Essential Reading: July 2014
We’re at the halfway point of the year and things are getting interesting reading-wise. I have read some interesting books, books that have either expanded my view on what fiction is or those that carried their genius with quiet dignity. On the other hand, I have read some books that have disappointed me and there are some that I have hated with a passion. Anyway, the status of my mid-year in reading will be for another post so let me just point out the books that I have read for June:
- Fairy Tale Fail by Mina Esguerra (1/5)
- The Graveyard by Marek Hlasko (4/5)
- The Death of Ivan Ilyich by Leo Tolstoy (5/5)
- A Dame to Kill For by Mark Miller (3/5)
I am quite disappointed with my reading this June since I have only read one book (Marek Hlasko’s The Graveyard) out of the five that I set out to read. However, on the bright side, Hlasko and Tolstoy compensated for the lack of pages by capitalizing on grand ideas with Hlasko elucidating on the futility of going against a communist state that has beaten its citizens to the point of disillusionment and paranoia while Tolstoy has written a philosophical novella on the apparent bleakness of death and how a man can find peace by searching for meaning in his life. Hlasko and Tolstoy had a combined page count that is just a little over 200 pages but the ideas that they have instilled in me cannot be measured.
On the other hand is Mina Esguerra’s Fairy Tale Fail, a train wreck if I ever saw one, a book that had me swearing off the Filipino Contemporary Romance genre because it is beset with so many problems that I’m having a headache just thinking about it. Mark Miller’s volume set in Sin City is a disappointment because I thought that it would be a great read instead of a middling one.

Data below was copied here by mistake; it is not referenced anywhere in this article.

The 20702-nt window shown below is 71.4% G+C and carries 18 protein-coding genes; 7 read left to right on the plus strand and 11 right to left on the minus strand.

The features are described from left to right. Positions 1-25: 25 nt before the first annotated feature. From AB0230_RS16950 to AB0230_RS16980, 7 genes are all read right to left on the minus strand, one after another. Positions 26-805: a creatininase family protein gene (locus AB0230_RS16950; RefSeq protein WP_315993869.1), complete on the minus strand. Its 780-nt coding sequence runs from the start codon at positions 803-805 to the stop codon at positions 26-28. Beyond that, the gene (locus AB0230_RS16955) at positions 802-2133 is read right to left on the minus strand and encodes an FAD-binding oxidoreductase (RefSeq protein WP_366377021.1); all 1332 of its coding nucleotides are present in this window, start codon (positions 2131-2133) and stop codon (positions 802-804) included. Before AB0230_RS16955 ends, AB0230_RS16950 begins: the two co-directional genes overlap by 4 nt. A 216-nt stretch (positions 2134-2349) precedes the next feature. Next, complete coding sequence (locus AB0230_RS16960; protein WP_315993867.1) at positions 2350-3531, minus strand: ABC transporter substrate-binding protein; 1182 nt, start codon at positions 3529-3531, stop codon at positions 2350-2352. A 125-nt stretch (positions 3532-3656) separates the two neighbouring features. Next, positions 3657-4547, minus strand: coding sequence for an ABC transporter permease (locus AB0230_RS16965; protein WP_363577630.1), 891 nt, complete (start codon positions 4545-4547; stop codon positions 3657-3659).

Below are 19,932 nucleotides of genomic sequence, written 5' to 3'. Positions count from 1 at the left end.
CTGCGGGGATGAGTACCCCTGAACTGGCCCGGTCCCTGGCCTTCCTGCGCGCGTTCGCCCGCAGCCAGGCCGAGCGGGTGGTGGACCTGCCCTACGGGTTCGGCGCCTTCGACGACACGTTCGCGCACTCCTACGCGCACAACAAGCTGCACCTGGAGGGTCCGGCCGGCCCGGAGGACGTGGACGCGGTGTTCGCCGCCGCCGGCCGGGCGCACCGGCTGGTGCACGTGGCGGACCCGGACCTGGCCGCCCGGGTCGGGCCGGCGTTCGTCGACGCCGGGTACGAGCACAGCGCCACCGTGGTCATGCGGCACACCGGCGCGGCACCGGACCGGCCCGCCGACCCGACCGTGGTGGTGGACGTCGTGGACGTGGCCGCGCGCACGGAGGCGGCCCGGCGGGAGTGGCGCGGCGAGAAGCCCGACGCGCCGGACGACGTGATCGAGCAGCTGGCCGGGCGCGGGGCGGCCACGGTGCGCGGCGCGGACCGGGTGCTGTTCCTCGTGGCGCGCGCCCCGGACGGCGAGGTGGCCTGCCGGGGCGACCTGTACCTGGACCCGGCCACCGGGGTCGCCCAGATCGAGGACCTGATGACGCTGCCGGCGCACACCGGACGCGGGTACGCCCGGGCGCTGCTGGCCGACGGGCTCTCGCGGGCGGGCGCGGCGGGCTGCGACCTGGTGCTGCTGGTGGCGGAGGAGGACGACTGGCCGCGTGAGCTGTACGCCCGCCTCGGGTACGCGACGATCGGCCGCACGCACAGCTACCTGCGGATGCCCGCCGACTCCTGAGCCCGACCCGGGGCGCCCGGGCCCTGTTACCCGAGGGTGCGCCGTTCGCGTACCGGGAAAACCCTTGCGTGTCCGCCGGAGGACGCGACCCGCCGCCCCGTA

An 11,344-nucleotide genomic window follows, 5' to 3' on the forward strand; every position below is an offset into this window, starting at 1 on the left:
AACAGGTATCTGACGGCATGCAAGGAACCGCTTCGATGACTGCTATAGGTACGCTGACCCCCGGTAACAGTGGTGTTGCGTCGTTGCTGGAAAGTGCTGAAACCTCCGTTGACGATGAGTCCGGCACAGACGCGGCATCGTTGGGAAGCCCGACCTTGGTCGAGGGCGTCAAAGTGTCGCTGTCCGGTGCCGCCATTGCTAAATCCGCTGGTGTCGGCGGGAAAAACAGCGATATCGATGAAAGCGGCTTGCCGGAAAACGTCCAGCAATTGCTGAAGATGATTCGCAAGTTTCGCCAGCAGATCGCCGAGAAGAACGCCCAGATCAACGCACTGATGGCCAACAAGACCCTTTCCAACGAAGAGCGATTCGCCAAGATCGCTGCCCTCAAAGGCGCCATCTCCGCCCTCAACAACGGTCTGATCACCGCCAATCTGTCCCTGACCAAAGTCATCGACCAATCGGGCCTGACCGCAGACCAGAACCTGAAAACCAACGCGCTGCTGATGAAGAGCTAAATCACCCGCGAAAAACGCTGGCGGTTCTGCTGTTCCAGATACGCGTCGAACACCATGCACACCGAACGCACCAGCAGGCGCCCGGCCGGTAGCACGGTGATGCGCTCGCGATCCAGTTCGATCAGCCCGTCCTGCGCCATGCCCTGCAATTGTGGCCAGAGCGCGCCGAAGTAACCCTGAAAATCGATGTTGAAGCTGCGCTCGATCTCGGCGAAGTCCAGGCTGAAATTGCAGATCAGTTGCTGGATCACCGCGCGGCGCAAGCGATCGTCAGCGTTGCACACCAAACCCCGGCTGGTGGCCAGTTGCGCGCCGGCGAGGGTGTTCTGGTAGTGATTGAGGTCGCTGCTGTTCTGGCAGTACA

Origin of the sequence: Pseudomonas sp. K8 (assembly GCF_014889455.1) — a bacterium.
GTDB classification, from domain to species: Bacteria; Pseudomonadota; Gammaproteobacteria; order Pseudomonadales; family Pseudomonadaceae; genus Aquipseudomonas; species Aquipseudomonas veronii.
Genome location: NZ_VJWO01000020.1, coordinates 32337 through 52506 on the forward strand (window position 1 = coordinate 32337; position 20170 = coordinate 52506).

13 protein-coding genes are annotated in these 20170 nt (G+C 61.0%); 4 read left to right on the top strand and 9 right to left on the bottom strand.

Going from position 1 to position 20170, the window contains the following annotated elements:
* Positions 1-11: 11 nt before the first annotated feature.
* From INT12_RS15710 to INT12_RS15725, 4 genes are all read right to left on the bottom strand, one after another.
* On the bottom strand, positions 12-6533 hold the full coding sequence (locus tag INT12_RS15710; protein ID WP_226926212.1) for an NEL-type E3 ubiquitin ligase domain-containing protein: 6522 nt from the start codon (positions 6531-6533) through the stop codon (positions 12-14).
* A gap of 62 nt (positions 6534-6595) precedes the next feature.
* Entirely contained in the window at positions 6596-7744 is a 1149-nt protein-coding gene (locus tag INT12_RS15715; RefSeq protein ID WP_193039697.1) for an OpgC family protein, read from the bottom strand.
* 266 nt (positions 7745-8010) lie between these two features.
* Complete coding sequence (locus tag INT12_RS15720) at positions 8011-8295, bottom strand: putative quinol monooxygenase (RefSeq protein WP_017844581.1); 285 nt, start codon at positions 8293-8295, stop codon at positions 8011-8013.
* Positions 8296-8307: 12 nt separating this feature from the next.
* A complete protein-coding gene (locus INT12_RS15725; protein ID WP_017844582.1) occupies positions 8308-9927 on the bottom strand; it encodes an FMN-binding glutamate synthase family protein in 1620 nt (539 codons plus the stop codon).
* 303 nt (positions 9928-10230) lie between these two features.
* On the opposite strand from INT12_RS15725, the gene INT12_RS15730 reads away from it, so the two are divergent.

Anyway, enough about my June reads, here’s what I’m planning on reading for July:
- In Persuasion Nation by George Saunders – After winning the Folio Prize for his most recent collection, Tenth of December, 2014 is indeed the year of reading George Saunders. I have read Pastoralia and Civilwarland in Bad Decline which I have loved immensely so it’s not a hard decision to read another of his short story collections. Now, if only Riverhead Books would publish Tenth of December in the same format as Saunder’s previous three collections.
- The Sound of Things Falling by Juan Gabriel Vasquez – Vasquez has won the International IMPAC Dublin Literary Award with this book but that’s not the most interesting thing about The Sounds of Things Falling, no, because the thing that intrigued me the most about this book is that Vasquez, a native of Colombia, has been called the anti-thesis of his fellow Colombian and Nobel laureate, Gabriel Garcia Marquez, since Vasquez’s work is considered as a reaction against Marquez’s Magical Realism.
- The Sense of an Ending by Julian Barnes – Highly recommended by my friends and that is the only reason that I need but it is also compared favorably with Ishiguro’s The Remains of the Day as both books tackle the same themes.
A Tale of Two Cities is supposed to be included in the picture and in the list above but my copy is still being delivered and will arrive in a few days along with four other books.
That’s all, really. I just hope that I can stick to my reading plan this July and not divert my attention to some other books like the Paul Auster, Richard Yates, Mary McCarthy and John Green that are in the background, scheming to steal my attention away from their kin.